Adrees Latif is the chief photographer in Pakistan, his native country, for the Reuters news agency. In the summer of 2010, Latif covered the monsoon floods that inundated one-fifth of Pakistan and displaced 4 million people. After days of maneuvering through the water on foot, he caught a ride on an Army helicopter delivering relief supplies. At one stop he snapped this image of flood victims desperately grasping for a way out.
Here, in his own words, Latif tells the story behind the picture:
It all started with a passenger plane crashing into hills near Islamabad on July 28 during bad weather. Nine months on, areas in Pakistan's Sindh province still lie submerged and hundreds of thousands of people endure a wretched existence in tent cities across the country, victims of one of the world's worst flooding disasters.
As the scale of the flooding quickly became apparent after the crash, I spent a week wading through towns in the northwest, scene of a military offensive against the Pakistani Taliban the previous year.
The water was icy cold and as villagers made their way out by foot, I made my way in. Unable to swim, they waded through the sand-brown water out in single file, fear etched across their faces. Men carried their wives. Mothers carried their babies. Brothers carried their sisters. A few boats supplied by the military rescued the sick and elderly. The rest were too expensive to hire or had ended up in the hands of looters.
On Aug. 1, wading through water, I shot images of a Pashtun man carrying his wife in his forearms. Offended, he put the woman down and started to attack me. Moments later, a teenage boy carrying his sister did the same. Chest-deep in water and unable to run, my reaction was simply to embrace them and explain what I was doing. In both cases, the men started weeping — "What little we have is gone." It was a phrase I would hear a dozen more times in the days before the waters started to recede, filling the air of Khyber Pakhtunkhwa province with the stench of thousands of dead farm animals.
After a week, with the floods covering more than a fifth of the country, an area the size of England, the army granted my request for a seat on a helicopter relief flight.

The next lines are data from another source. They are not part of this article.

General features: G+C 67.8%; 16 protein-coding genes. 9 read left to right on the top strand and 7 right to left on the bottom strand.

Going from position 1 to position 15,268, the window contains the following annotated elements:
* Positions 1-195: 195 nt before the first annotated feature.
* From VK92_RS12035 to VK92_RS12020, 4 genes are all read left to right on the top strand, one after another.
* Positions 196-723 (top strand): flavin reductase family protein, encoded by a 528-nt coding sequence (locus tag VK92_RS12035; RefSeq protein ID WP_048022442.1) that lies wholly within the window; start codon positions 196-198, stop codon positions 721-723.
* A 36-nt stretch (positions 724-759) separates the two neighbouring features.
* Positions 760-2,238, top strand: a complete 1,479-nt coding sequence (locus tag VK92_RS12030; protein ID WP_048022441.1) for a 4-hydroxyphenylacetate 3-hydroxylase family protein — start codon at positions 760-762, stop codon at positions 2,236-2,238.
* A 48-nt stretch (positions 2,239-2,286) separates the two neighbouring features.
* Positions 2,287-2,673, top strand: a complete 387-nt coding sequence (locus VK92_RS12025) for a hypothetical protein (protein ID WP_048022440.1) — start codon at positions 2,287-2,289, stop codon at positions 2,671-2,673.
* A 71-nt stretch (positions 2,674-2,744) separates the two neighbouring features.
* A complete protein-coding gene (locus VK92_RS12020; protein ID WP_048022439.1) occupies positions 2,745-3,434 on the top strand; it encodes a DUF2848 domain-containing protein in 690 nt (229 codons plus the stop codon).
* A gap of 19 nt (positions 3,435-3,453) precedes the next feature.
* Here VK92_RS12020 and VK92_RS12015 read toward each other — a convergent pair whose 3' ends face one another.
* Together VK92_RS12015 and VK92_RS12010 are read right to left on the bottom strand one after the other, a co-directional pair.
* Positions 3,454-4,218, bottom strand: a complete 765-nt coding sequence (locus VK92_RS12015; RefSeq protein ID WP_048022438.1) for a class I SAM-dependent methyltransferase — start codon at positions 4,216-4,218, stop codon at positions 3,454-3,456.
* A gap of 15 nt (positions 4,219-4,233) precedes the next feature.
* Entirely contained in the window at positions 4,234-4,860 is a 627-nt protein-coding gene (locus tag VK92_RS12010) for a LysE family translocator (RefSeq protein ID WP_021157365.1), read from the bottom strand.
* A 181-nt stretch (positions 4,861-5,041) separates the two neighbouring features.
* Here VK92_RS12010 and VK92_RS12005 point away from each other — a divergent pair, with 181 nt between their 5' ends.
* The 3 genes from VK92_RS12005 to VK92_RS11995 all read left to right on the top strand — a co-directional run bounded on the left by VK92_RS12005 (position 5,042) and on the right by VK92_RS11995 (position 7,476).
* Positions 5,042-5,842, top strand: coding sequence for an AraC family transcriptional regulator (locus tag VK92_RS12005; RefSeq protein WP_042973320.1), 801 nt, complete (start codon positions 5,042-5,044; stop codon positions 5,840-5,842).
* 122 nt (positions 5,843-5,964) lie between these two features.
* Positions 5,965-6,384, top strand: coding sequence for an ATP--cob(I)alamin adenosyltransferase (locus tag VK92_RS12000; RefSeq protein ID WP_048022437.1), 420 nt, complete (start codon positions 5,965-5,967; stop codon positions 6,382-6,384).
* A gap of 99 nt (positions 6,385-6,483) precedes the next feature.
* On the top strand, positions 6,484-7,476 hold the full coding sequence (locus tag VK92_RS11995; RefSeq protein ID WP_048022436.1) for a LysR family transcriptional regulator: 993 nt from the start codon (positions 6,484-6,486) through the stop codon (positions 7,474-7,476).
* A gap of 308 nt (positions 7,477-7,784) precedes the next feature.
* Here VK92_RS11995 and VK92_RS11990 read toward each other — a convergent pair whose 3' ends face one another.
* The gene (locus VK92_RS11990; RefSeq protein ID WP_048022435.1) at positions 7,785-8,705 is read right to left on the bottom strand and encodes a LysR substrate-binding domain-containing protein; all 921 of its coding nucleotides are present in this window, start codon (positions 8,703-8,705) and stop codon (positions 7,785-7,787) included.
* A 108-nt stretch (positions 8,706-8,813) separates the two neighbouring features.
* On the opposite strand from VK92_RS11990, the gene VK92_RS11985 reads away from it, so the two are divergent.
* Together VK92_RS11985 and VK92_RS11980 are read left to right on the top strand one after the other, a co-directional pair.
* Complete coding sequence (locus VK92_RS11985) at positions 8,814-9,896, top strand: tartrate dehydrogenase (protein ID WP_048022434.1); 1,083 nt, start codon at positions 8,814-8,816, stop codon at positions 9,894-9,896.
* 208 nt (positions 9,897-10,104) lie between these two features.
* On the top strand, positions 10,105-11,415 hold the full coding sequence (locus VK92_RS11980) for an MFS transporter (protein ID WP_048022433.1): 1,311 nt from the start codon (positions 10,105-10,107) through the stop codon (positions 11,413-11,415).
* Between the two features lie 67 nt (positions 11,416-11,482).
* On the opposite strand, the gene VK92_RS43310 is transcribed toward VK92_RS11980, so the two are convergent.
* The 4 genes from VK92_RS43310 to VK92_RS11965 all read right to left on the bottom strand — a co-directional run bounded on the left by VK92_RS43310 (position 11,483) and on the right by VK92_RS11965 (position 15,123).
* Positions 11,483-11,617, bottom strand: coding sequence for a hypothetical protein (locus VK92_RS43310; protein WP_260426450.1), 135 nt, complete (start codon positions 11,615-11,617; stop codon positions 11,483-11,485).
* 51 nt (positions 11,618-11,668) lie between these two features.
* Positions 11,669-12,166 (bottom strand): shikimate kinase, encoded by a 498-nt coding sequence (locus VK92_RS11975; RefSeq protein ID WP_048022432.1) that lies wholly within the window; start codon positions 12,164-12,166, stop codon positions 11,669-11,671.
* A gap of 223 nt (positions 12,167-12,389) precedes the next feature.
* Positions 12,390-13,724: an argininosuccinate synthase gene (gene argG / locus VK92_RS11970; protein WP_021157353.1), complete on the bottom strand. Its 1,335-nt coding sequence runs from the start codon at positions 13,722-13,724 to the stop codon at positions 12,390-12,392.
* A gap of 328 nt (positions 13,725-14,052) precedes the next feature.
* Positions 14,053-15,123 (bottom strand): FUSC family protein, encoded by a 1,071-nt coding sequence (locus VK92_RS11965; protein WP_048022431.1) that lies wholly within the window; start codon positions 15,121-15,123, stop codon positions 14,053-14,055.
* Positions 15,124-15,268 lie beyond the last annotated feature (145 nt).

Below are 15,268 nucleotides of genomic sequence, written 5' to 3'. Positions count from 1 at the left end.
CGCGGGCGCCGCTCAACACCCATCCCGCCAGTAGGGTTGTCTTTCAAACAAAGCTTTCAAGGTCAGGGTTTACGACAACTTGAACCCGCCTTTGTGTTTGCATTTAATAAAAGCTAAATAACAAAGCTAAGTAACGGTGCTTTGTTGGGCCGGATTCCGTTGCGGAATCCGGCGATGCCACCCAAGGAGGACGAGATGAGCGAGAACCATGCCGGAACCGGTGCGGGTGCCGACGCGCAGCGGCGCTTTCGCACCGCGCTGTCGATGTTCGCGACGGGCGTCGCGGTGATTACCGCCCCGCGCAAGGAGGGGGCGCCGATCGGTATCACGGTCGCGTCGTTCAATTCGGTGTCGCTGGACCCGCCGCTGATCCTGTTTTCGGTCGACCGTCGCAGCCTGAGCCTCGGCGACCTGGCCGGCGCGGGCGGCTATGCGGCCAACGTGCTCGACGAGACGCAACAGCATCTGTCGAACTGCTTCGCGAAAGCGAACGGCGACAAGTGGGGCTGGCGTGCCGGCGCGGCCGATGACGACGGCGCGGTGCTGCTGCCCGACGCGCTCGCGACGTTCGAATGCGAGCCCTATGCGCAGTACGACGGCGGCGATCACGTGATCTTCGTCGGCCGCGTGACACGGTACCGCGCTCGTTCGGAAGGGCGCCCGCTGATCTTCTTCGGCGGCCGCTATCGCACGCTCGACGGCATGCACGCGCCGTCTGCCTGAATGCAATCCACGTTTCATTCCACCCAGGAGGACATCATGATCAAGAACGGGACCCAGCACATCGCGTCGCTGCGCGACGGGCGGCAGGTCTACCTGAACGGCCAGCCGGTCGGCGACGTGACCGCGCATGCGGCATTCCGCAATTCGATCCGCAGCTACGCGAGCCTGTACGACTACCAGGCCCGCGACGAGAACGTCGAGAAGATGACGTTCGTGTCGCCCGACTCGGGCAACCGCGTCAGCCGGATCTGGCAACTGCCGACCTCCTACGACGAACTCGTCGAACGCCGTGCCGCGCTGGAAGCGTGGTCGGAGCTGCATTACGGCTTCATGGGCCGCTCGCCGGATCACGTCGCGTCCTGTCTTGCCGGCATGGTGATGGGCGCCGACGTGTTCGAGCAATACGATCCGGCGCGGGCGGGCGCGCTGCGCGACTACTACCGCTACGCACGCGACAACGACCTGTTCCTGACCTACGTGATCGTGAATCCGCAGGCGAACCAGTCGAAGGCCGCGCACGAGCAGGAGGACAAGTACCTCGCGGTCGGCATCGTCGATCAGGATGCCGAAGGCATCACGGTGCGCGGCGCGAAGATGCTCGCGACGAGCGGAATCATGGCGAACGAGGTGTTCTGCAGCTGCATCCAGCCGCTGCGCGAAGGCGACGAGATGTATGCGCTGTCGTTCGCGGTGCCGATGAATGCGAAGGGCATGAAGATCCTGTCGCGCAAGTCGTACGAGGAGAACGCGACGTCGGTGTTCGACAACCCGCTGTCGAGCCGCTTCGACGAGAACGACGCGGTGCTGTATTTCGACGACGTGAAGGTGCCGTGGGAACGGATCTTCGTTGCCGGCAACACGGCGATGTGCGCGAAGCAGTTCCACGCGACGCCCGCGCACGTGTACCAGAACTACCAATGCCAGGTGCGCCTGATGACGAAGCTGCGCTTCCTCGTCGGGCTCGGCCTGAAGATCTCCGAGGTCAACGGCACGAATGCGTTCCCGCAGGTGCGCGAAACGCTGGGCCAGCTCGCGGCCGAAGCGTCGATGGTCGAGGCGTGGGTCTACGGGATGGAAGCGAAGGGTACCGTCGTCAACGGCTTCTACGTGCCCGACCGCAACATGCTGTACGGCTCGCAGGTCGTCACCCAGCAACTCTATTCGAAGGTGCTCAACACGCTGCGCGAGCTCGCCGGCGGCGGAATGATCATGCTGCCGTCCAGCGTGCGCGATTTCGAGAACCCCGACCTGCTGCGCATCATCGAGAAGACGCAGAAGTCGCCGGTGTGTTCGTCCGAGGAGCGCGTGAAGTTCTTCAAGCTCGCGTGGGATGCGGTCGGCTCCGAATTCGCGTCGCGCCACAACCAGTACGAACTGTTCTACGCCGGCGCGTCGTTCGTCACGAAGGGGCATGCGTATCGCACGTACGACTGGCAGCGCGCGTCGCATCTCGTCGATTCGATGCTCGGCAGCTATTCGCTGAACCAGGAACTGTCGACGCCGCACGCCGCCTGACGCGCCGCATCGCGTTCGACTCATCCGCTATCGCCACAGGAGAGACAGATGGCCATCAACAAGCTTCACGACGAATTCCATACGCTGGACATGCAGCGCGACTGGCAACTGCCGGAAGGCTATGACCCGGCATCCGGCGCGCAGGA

On Saturday Aug. 7, 2010, a handful of photo and video journalists from international agencies took off with food supplies in search of marooned villagers. Minutes into the hour-long ride, the devastation was clear and shocking. On both sides, the floodwaters stretched to the horizon. Only rooftops, power lines, mango plantations and the occasional flock of birds could be seen above water.
As we followed the swollen Indus River basin south toward Muzaffargarh from Multan, the crew spotted a crowd marooned in a cemetery, the only dry land for miles. The helicopter descended, and a crewman slid open a door to guide it in. As we hovered two meters off the ground, the villagers charged forward, clawing at the helicopter in a desperate bid for food. I took one step toward the door and jumped.
To avoid the villagers' clutches, the pilot immediately pulled the helicopter higher as his crew started throwing packets of cooked rice and chickpeas to the starving dozens below.
Stumbling over graves, I moved away to capture the overall scene. Overtaken by the drama, I put my camera down for a moment and watched the Puma chopper silhouetted over the outstretched arms, its whirring propellers churning up dust.
But time was short. I knew I only had as long as it took for the crew to unload the food. I perfected a frame and pushed my way back to the relative calm of the underbelly of the hovering aircraft. In front of me, villagers fought for the last scraps of supplies. Others, trying to escape, grabbed at the helicopter's sidebars. Knowing I had only a few seconds left, I shot another few frames, including this one, of people clutching at the bars in the hope of rescue.
Starting to panic about being marooned myself, I moved to the side of the crowd and caught the eye of a crewman. He nodded to me to hurry. One man in the crowd gave me a leg up and I hurdled over the villagers before the airman managed to grab my wrist and drag me back into the cabin. As the helicopter ascended, the elderly man with the white scarf at the right of the image refused to let go and was pulled to safety inside the helicopter. Time stamps on the images show the whole incident was over in three minutes.
On returning to base, I moved the image to the Reuters wire. The caption read, "Marooned flood victims looking to escape grab the sidebars of a hovering Army helicopter which arrived to distribute food supplies in the Muzaffargarh district of Pakistan's Punjab province, Aug. 7, 2010. Pakistanis desperate to get out of flooded villages threw themselves at helicopters on Saturday as more heavy rain was expected to intensify both suffering and anger with the government. The disaster killed more than 1,600 people and disrupted the lives of 12 million."